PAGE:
The more government has inserted itself into health care, the more health care has become a spoils system. This should be a statement of the bleeding obvious, but what grates is that so many simply accept the assumption that this should be the system because, well, this is the system.
“The problem largely lies in the complicated structure of the safety net program. It is easier for HHS to quickly send out funding to Medicare providers because it is a federally funded program. Medicaid programs are managed by states and providers are paid directly by state governments.” It stands to reason that an extra layer of bureaucracy is going to gum up the works a little bit more.
And it also makes sad sense that when 40 million are suddenly thrown out of work, the poor will suffer, and the addiction and other mental health problems will enlarge. There clearly needs to be a safety net for the poor and disabled, but the past half-century suggests that involving the federal government has not delivered good results. Though Medicaid is typically a state’s largest expenditure, payments to physicians, clinics, and hospitals do not, shall we say, encourage. And while no one should expect to pay the mortgage treating the poor, you gotta keep the lights on.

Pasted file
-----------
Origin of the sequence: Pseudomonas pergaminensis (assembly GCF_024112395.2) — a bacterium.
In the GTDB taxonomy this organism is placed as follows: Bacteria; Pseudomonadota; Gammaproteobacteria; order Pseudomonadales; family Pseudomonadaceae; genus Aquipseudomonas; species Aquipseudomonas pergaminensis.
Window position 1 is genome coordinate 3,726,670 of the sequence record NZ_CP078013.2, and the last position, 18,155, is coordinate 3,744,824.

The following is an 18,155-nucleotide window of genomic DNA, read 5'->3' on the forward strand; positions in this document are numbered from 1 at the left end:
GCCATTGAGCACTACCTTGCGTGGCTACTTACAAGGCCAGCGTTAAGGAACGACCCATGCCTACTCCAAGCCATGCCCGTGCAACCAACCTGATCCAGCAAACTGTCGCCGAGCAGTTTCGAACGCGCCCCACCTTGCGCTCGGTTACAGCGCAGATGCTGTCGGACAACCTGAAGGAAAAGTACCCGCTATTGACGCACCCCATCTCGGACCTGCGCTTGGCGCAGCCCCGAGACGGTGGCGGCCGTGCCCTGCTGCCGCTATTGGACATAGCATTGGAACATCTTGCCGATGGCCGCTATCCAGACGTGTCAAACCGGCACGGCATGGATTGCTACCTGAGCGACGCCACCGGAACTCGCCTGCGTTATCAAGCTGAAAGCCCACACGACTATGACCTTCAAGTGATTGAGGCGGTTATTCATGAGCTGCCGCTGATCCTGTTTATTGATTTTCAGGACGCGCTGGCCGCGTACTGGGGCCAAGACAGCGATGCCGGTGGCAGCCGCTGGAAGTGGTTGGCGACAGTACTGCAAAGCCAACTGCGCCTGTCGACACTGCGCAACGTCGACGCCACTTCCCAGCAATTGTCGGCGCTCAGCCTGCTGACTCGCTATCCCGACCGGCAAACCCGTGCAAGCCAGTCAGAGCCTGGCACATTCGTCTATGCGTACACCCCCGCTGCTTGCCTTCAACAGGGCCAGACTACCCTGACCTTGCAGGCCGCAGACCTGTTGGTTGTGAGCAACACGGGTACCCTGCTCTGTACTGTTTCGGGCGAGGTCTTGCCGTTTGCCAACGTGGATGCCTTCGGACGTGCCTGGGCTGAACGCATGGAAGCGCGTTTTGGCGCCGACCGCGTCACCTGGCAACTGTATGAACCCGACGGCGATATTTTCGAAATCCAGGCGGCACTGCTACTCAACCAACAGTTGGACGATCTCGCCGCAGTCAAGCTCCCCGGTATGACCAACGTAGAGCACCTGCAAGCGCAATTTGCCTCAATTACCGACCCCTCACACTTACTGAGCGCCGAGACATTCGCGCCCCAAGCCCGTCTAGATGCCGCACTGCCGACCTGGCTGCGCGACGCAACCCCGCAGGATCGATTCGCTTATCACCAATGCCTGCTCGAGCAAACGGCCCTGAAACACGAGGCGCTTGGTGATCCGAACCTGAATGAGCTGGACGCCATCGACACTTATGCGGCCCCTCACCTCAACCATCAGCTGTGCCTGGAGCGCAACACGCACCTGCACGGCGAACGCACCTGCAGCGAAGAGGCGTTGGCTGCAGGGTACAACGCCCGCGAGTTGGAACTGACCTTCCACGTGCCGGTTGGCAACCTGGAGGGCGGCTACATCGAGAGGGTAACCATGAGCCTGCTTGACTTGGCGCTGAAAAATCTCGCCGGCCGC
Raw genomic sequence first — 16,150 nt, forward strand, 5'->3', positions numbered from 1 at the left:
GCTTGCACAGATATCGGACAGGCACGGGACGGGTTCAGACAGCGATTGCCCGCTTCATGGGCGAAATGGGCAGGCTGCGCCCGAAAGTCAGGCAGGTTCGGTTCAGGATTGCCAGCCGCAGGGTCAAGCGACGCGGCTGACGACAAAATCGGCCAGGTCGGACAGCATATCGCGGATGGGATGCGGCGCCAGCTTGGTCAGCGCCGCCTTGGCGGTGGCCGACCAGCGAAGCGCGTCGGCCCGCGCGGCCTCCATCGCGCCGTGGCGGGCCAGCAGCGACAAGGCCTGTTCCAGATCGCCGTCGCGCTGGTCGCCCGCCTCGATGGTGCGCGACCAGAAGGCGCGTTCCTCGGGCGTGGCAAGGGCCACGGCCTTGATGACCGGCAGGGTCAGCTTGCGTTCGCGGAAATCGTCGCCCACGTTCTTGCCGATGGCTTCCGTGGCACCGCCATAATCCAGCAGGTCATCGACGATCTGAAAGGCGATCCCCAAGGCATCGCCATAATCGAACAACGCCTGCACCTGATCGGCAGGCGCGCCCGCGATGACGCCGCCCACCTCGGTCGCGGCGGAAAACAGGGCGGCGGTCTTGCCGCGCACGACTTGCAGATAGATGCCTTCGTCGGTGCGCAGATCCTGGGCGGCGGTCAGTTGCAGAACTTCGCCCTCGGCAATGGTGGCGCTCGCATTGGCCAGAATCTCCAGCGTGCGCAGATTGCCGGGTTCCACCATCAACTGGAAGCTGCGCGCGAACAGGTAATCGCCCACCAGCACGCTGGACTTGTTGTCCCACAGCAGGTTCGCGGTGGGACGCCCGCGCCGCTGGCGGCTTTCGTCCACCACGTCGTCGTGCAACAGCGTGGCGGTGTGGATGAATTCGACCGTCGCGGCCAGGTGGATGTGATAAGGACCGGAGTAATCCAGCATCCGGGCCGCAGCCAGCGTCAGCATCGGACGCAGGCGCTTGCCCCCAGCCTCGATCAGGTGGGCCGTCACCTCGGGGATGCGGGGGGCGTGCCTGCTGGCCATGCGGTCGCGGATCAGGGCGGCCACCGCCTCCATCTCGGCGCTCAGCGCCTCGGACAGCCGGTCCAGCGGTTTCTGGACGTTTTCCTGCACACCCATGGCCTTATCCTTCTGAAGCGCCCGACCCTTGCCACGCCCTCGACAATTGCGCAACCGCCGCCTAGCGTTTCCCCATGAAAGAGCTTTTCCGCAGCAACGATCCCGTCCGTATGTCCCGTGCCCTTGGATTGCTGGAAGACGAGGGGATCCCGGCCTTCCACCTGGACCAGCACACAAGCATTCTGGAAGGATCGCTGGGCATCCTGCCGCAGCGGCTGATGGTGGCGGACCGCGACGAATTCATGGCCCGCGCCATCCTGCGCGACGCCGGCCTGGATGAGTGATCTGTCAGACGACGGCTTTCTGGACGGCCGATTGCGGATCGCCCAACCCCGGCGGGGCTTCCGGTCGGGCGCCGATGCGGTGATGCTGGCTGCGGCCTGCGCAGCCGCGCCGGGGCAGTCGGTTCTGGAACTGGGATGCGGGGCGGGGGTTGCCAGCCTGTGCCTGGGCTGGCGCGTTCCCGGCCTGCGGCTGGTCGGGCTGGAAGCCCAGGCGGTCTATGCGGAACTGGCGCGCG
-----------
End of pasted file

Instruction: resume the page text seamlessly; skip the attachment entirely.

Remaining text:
We could look at this latest upheaval as the opportunity for radical reform to fix a broken system. We could implement plans to devolve all Medicaid activity to the state level, getting the feds completely out and save at least of the chunk blown on D.C. middlemen. This could and should encourage states, local communities, and beneficiaries to be more accountable to each other, and deal more honestly with long-term budget priorities. Perhaps individual states could give income or property tax breaks to facilities and providers based on their degree of Medicaid participation. Perhaps states could use this opportunity to institute more narrowly covered services restrictions, based on their own local citizens’ needs and available resources (the state of Oregon attempted this in the early 1990’s, but was immediately overridden by the Clinton administration).
What is clear is that this safety net continues to become less available and reliable for all concerned, less safe the more the “net” has been widened. And the longer we drag this out, the more proponents of a single-payer system gain fodder for their cause. Proponents like Sen. Ron Wyden (D-Ore., oh the irony) who said “HHS’s continued neglect for the needs of Medicaid-dependent providers struggling to deal with the COVID-19 crisis is unacceptable.” Sure he does, but just try transferring some of the funding from Medicare and see what he says.
No, the grab-scramble between those representing seniors and the poor/disabled will continue, blowing more money, while providing less, while everyone continues to wonder how we save a system because, well, it’s the system, and these problems will continue to worsen until we face long-term solutions honestly.